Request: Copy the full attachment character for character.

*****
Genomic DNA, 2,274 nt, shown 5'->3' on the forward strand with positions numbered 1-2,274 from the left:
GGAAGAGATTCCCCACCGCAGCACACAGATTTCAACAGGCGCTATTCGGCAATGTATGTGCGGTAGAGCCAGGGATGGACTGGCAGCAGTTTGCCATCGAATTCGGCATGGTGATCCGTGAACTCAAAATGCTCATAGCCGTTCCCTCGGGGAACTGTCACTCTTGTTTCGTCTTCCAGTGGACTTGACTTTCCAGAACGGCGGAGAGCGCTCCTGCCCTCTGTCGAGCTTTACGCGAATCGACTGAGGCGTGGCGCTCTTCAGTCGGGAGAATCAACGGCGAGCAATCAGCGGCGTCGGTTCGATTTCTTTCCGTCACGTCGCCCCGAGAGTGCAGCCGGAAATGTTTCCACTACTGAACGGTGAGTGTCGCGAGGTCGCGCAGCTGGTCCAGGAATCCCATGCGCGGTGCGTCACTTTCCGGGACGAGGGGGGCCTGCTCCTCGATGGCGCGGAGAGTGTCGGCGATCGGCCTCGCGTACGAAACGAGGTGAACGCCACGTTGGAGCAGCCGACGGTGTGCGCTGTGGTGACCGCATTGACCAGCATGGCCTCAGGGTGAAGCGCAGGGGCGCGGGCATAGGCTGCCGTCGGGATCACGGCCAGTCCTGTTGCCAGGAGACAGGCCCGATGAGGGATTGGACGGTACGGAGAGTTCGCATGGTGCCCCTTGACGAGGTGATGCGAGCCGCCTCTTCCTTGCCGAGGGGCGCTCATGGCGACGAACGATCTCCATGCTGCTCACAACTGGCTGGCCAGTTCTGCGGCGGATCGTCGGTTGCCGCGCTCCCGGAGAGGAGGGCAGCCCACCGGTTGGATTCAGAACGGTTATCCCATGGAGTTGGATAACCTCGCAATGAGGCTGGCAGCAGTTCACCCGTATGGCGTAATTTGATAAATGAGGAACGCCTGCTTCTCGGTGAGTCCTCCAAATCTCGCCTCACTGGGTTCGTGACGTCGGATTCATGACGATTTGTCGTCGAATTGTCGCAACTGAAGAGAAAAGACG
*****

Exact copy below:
Genomic DNA, 2,274 nt, shown 5'->3' on the forward strand with positions numbered 1-2,274 from the left:
GGAAGAGATTCCCCACCGCAGCACACAGATTTCAACAGGCGCTATTCGGCAATGTATGTGCGGTAGAGCCAGGGATGGACTGGCAGCAGTTTGCCATCGAATTCGGCATGGTGATCCGTGAACTCAAAATGCTCATAGCCGTTCCCTCGGGGAACTGTCACTCTTGTTTCGTCTTCCAGTGGACTTGACTTTCCAGAACGGCGGAGAGCGCTCCTGCCCTCTGTCGAGCTTTACGCGAATCGACTGAGGCGTGGCGCTCTTCAGTCGGGAGAATCAACGGCGAGCAATCAGCGGCGTCGGTTCGATTTCTTTCCGTCACGTCGCCCCGAGAGTGCAGCCGGAAATGTTTCCACTACTGAACGGTGAGTGTCGCGAGGTCGCGCAGCTGGTCCAGGAATCCCATGCGCGGTGCGTCACTTTCCGGGACGAGGGGGGCCTGCTCCTCGATGGCGCGGAGAGTGTCGGCGATCGGCCTCGCGTACGAAACGAGGTGAACGCCACGTTGGAGCAGCCGACGGTGTGCGCTGTGGTGACCGCATTGACCAGCATGGCCTCAGGGTGAAGCGCAGGGGCGCGGGCATAGGCTGCCGTCGGGATCACGGCCAGTCCTGTTGCCAGGAGACAGGCCCGATGAGGGATTGGACGGTACGGAGAGTTCGCATGGTGCCCCTTGACGAGGTGATGCGAGCCGCCTCTTCCTTGCCGAGGGGCGCTCATGGCGACGAACGATCTCCATGCTGCTCACAACTGGCTGGCCAGTTCTGCGGCGGATCGTCGGTTGCCGCGCTCCCGGAGAGGAGGGCAGCCCACCGGTTGGATTCAGAACGGTTATCCCATGGAGTTGGATAACCTCGCAATGAGGCTGGCAGCAGTTCACCCGTATGGCGTAATTTGATAAATGAGGAACGCCTGCTTCTCGGTGAGTCCTCCAAATCTCGCCTCACTGGGTTCGTGACGTCGGATTCATGACGATTTGTCGTCGAATTGTCGCAACTGAAGAGAAAAGACG